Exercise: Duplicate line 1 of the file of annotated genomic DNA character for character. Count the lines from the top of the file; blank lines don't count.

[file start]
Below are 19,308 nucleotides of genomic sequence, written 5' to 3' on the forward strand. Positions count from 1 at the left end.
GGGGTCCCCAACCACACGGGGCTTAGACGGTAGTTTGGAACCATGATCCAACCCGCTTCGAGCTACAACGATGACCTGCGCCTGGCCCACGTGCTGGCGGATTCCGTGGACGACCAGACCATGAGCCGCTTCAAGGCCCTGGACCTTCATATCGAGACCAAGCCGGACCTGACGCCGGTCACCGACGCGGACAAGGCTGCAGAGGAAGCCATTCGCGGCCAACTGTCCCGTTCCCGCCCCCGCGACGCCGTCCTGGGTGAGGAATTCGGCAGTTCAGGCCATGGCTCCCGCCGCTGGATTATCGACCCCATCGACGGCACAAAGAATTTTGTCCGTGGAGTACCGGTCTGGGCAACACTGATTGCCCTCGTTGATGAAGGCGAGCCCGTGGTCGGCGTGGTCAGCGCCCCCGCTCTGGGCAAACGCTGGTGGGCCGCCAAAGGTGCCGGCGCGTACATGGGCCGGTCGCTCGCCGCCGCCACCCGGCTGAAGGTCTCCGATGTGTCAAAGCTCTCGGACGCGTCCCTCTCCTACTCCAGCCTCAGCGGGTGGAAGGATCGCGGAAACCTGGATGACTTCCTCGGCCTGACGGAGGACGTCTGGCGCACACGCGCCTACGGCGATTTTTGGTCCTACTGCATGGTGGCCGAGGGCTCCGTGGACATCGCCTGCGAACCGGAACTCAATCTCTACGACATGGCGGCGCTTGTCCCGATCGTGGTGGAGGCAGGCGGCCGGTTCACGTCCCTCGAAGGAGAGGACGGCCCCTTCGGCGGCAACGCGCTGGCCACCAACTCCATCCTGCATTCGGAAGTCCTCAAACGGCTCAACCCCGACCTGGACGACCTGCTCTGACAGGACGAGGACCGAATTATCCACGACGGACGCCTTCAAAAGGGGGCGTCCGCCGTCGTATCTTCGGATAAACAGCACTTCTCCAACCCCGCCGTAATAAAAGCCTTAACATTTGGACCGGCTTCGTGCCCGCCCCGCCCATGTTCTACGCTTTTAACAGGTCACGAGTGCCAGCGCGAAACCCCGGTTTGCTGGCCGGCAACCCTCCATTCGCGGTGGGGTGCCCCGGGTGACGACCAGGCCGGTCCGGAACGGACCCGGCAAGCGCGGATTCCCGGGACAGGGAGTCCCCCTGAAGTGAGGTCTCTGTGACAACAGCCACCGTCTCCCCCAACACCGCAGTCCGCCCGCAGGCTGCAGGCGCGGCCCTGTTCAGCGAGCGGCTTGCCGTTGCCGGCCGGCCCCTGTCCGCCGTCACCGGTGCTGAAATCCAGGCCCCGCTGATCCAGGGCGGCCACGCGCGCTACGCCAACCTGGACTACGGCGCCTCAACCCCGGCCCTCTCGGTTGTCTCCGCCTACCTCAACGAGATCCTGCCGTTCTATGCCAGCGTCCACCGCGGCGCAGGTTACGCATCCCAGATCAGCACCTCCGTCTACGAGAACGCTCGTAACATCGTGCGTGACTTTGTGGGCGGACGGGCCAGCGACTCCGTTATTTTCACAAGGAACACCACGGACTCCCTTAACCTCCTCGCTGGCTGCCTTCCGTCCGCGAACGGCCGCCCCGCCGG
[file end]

Below are 19,308 nucleotides of genomic sequence, written 5' to 3' on the forward strand. Positions count from 1 at the left end.